In The Garden: December

18th November 2011

Garden Colour At Christmas

Tips for this month's gardening from National Garden Gift Vouchers

Much can be done outdoors in the garden during December providing the weather is good, but it’s also time to think about ‘real’ plants for Christmas. There are loads of winter flowering and evergreen plants to choose from, all now available at your local garden centre or nursery, and which can fit in with any scheme you may be planning.

The most obvious real plant to have at the festive period is a Christmas tree such as a Scots pine, with its traditional dark green bushy appeal, or a Noble fir, with its thick, soft, blue-green needles. Both have excellent needle retention and are very fragrant. You could also introduce some colour with poinsettias, cyclamen, african violets, chrysanthemums and azaleas.

The key to being successful with these indoor plants is to ensure that they never dry out (their very fine root systems must always be moist) and that they are positioned where there is adequate light, no droughts and no exposure to excessive radiator heat.

Colour in the garden can also be achieved with a stunning Cornus (Siberian Dogwood) which has bright red bark. Cornus alba Sibirica has been given an Award of Garden Merit, which is for plants of outstanding excellence. It is also PlantforLife’s plant of the month for December. It is tolerant of a wide range of soils, but the soil must never dry out, and it will also thrive in the wetter parts of the garden. This dogwood produces the brightest winter bark when planted in full sun. To keep the size of the plant in check and to encourage the most colourful bark, remove up to a third of the stems back to ground level each March and encourage new shoots. This process can then be repeated for many years.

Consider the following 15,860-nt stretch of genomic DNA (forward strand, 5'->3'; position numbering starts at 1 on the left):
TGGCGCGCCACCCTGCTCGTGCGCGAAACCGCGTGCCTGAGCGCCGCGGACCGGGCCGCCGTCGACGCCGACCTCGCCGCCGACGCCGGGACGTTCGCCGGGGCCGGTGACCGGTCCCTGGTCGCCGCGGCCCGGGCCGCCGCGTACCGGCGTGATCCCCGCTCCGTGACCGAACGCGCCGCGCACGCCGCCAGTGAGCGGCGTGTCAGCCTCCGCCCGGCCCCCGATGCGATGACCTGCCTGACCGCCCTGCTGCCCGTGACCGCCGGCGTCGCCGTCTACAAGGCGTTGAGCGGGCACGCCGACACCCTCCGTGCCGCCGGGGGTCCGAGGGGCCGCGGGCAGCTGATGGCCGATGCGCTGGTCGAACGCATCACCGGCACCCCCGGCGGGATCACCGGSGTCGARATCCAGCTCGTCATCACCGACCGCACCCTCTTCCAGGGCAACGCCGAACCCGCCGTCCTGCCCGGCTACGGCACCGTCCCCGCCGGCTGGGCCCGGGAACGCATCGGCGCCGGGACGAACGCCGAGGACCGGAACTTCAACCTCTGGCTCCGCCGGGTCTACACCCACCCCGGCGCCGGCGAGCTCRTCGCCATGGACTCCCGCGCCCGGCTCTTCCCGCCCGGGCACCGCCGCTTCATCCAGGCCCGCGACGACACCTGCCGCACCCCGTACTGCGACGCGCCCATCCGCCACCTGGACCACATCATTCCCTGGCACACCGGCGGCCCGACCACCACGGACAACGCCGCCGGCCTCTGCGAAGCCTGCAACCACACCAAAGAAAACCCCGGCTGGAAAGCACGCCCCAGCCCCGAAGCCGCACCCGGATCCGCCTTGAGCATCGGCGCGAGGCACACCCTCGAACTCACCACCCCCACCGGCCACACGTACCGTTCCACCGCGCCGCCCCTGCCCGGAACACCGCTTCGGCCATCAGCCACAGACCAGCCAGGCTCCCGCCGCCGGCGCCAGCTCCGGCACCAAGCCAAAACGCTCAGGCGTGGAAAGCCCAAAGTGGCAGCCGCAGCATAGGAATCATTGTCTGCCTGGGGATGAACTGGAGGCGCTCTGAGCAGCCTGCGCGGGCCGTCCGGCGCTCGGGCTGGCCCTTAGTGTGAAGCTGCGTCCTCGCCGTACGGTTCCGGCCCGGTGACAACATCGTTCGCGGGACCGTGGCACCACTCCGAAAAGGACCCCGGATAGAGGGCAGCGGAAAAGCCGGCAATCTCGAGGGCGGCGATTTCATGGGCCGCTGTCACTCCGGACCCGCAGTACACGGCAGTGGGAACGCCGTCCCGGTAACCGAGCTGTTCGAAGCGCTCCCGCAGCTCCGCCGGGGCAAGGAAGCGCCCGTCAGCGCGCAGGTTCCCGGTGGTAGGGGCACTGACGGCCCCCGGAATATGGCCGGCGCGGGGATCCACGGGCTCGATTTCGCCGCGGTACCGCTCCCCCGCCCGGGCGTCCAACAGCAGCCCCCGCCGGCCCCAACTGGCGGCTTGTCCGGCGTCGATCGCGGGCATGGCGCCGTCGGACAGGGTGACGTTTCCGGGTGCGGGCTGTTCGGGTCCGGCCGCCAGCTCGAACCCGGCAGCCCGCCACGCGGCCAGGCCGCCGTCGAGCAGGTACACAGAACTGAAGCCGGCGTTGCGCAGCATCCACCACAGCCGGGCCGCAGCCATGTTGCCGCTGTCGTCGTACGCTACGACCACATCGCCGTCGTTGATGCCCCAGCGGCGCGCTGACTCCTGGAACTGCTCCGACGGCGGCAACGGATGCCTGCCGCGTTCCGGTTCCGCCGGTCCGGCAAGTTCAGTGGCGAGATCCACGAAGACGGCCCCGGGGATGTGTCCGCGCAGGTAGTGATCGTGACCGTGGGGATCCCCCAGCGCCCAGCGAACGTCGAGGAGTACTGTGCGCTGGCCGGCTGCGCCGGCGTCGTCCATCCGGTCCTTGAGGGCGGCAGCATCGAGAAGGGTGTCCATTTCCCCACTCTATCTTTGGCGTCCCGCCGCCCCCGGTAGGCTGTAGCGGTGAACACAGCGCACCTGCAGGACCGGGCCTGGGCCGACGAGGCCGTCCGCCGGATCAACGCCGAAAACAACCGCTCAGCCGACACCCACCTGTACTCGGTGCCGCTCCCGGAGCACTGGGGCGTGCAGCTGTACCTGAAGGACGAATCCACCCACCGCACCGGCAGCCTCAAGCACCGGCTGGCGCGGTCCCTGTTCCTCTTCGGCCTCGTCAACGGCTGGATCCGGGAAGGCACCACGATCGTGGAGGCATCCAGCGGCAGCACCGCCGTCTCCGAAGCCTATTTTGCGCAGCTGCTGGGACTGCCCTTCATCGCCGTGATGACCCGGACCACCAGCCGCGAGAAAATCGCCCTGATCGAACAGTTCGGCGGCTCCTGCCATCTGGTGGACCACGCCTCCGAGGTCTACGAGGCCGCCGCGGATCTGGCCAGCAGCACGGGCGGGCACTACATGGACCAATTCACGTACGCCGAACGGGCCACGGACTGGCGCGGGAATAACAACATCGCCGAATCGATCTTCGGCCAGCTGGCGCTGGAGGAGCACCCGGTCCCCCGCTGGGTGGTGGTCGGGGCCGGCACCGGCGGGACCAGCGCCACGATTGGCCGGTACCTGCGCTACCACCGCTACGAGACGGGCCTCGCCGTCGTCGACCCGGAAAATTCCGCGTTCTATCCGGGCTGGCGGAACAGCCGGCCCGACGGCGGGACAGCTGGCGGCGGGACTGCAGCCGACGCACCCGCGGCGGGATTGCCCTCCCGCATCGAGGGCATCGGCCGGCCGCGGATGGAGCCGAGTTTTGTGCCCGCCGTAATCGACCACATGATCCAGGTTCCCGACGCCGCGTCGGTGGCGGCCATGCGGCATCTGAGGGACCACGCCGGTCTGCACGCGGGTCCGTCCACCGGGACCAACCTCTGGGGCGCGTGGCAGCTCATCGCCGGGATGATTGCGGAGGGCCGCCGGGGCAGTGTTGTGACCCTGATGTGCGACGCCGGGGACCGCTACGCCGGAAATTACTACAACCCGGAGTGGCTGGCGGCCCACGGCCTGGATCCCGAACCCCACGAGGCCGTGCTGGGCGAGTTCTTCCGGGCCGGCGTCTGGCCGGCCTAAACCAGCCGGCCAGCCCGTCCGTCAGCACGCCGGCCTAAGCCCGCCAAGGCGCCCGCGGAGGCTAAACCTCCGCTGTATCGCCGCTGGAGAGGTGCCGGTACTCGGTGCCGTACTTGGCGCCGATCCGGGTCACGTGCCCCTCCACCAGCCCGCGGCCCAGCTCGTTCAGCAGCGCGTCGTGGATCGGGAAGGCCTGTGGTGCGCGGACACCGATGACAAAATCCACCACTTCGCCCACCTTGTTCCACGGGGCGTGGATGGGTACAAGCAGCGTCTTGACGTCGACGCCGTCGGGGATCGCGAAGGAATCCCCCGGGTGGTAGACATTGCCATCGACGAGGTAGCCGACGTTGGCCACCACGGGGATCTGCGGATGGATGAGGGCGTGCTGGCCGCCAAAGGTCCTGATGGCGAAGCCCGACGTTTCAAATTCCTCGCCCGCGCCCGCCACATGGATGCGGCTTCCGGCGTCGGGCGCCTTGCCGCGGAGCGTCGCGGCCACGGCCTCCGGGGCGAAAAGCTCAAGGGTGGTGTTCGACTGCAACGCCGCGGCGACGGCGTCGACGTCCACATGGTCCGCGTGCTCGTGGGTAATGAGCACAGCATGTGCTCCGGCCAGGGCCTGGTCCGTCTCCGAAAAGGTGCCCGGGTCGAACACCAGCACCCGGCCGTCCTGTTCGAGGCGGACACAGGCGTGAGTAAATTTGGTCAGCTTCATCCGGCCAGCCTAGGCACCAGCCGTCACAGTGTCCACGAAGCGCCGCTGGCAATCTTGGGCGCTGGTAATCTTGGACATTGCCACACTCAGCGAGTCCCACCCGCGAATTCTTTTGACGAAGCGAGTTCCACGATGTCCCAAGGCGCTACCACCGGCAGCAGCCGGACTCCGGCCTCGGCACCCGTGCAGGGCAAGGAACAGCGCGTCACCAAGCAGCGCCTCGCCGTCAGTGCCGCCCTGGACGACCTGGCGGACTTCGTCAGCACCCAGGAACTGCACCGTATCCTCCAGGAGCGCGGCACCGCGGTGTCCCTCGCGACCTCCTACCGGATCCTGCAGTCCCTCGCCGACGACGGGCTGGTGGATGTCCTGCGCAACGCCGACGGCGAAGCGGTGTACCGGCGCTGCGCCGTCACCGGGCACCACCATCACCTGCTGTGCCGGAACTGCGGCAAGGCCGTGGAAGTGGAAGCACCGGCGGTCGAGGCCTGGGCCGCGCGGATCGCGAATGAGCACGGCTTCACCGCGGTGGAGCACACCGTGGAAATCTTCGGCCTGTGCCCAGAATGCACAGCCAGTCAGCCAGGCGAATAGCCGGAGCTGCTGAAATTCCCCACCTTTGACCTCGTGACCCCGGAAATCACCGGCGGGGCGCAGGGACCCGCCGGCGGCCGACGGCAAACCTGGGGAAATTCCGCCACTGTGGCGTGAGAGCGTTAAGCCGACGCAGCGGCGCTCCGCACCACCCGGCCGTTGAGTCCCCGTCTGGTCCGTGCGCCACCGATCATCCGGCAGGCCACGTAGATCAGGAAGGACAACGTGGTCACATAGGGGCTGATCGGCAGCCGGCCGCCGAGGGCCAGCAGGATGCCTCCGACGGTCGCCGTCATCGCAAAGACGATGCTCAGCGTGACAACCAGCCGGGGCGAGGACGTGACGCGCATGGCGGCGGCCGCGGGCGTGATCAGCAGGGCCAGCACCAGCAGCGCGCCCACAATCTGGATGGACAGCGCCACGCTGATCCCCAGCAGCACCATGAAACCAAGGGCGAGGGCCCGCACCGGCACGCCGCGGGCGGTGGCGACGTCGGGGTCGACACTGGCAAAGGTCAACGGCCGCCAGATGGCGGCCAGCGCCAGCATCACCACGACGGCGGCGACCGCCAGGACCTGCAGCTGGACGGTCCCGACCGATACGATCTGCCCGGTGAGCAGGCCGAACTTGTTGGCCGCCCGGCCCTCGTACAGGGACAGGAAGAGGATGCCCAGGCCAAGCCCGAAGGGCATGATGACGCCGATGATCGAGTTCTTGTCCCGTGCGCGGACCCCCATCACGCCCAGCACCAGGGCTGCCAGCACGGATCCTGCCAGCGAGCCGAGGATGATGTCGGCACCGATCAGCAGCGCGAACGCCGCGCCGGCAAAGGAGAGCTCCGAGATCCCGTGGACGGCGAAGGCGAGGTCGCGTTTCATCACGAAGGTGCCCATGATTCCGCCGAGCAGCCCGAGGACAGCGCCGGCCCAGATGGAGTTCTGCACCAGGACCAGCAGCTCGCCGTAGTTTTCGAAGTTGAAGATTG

Top tips for indoors and out include moving houseplants off windowsills at night to protect them from the cold, and moving terracotta containers in your garden into a store room to help prevent cracking in the freezing temperatures. If you get hit by snow remember to help your plants and shrubs as best you can by brushing off the settled snow, which helps to prevent branches breaking under the weight.

You should also think about cutting back the overhanging and lanky branches of trees and shrubs; keep a careful eye on trellis and fences that are supporting plants, to ensure they are not damaged by the weather; and carry out winter pruning of any fruit trees.
It’s not just plants that are part of Christmas. If you want to ‘plant a smile’ on the face of your nearest and dearest then give them a gift that lasts long after the festive season is over such as National Garden Gift Vouchers ( That way friends and family can choose the gift that they really want for their garden – and you can put your feet up instead of spending all that time on Christmas shopping…

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